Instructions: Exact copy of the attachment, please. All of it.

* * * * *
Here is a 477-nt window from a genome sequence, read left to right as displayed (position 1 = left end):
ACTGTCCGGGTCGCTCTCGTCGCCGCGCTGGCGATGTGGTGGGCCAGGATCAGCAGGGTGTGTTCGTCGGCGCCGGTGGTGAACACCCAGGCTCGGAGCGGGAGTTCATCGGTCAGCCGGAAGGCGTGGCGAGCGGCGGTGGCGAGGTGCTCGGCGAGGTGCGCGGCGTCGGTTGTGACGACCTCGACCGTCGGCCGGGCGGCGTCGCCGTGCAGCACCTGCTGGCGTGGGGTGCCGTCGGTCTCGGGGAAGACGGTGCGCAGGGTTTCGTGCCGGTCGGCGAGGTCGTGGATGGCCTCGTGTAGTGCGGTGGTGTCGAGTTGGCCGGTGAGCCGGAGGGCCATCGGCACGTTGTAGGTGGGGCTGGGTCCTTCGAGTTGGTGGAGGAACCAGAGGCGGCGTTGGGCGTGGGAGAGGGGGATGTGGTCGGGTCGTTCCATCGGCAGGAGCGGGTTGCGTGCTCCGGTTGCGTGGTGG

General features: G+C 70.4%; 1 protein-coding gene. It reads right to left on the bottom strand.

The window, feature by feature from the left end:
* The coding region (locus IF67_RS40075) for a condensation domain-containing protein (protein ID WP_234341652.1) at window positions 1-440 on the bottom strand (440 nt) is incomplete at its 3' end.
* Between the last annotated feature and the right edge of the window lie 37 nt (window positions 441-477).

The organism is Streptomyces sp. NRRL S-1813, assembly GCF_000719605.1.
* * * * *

Here is a 477-nt window from a genome sequence, read left to right as displayed (position 1 = left end):
ACTGTCCGGGTCGCTCTCGTCGCCGCGCTGGCGATGTGGTGGGCCAGGATCAGCAGGGTGTGTTCGTCGGCGCCGGTGGTGAACACCCAGGCTCGGAGCGGGAGTTCATCGGTCAGCCGGAAGGCGTGGCGAGCGGCGGTGGCGAGGTGCTCGGCGAGGTGCGCGGCGTCGGTTGTGACGACCTCGACCGTCGGCCGGGCGGCGTCGCCGTGCAGCACCTGCTGGCGTGGGGTGCCGTCGGTCTCGGGGAAGACGGTGCGCAGGGTTTCGTGCCGGTCGGCGAGGTCGTGGATGGCCTCGTGTAGTGCGGTGGTGTCGAGTTGGCCGGTGAGCCGGAGGGCCATCGGCACGTTGTAGGTGGGGCTGGGTCCTTCGAGTTGGTGGAGGAACCAGAGGCGGCGTTGGGCGTGGGAGAGGGGGATGTGGTCGGGTCGTTCCATCGGCAGGAGCGGGTTGCGTGCTCCGGTTGCGTGGTGG

General features: G+C 70.4%; 1 protein-coding gene. It reads right to left on the bottom strand.

The window, feature by feature from the left end:
* The coding region (locus IF67_RS40075) for a condensation domain-containing protein (protein ID WP_234341652.1) at window positions 1-440 on the bottom strand (440 nt) is incomplete at its 3' end.
* Between the last annotated feature and the right edge of the window lie 37 nt (window positions 441-477).

The organism is Streptomyces sp. NRRL S-1813, assembly GCF_000719605.1.